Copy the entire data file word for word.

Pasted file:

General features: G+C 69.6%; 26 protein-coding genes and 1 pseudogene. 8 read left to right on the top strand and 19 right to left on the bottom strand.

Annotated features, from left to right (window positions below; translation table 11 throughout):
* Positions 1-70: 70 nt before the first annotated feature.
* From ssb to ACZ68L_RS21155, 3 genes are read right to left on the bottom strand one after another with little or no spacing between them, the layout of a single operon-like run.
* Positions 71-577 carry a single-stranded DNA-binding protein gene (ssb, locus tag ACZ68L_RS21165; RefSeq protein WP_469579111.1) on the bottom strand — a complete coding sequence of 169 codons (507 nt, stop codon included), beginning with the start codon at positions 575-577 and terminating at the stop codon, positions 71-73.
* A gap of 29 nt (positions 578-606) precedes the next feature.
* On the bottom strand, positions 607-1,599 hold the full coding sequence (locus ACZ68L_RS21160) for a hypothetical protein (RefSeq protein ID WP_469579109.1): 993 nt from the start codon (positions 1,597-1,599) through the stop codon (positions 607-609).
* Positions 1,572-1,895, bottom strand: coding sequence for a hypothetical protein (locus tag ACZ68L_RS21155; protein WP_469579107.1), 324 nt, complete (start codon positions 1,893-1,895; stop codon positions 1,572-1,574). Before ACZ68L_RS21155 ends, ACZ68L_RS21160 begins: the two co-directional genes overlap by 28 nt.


General features: G+C 69.6%; 26 protein-coding genes and 1 pseudogene. 8 read left to right on the top strand and 19 right to left on the bottom strand.

Annotated features, from left to right (window positions below; translation table 11 throughout):
* Positions 1-70: 70 nt before the first annotated feature.
* From ssb to ACZ68L_RS21155, 3 genes are read right to left on the bottom strand one after another with little or no spacing between them, the layout of a single operon-like run.
* Positions 71-577 carry a single-stranded DNA-binding protein gene (ssb, locus tag ACZ68L_RS21165; RefSeq protein WP_469579111.1) on the bottom strand — a complete coding sequence of 169 codons (507 nt, stop codon included), beginning with the start codon at positions 575-577 and terminating at the stop codon, positions 71-73.
* A gap of 29 nt (positions 578-606) precedes the next feature.
* On the bottom strand, positions 607-1,599 hold the full coding sequence (locus ACZ68L_RS21160) for a hypothetical protein (RefSeq protein ID WP_469579109.1): 993 nt from the start codon (positions 1,597-1,599) through the stop codon (positions 607-609).
* Positions 1,572-1,895, bottom strand: coding sequence for a hypothetical protein (locus tag ACZ68L_RS21155; protein WP_469579107.1), 324 nt, complete (start codon positions 1,893-1,895; stop codon positions 1,572-1,574). Before ACZ68L_RS21155 ends, ACZ68L_RS21160 begins: the two co-directional genes overlap by 28 nt.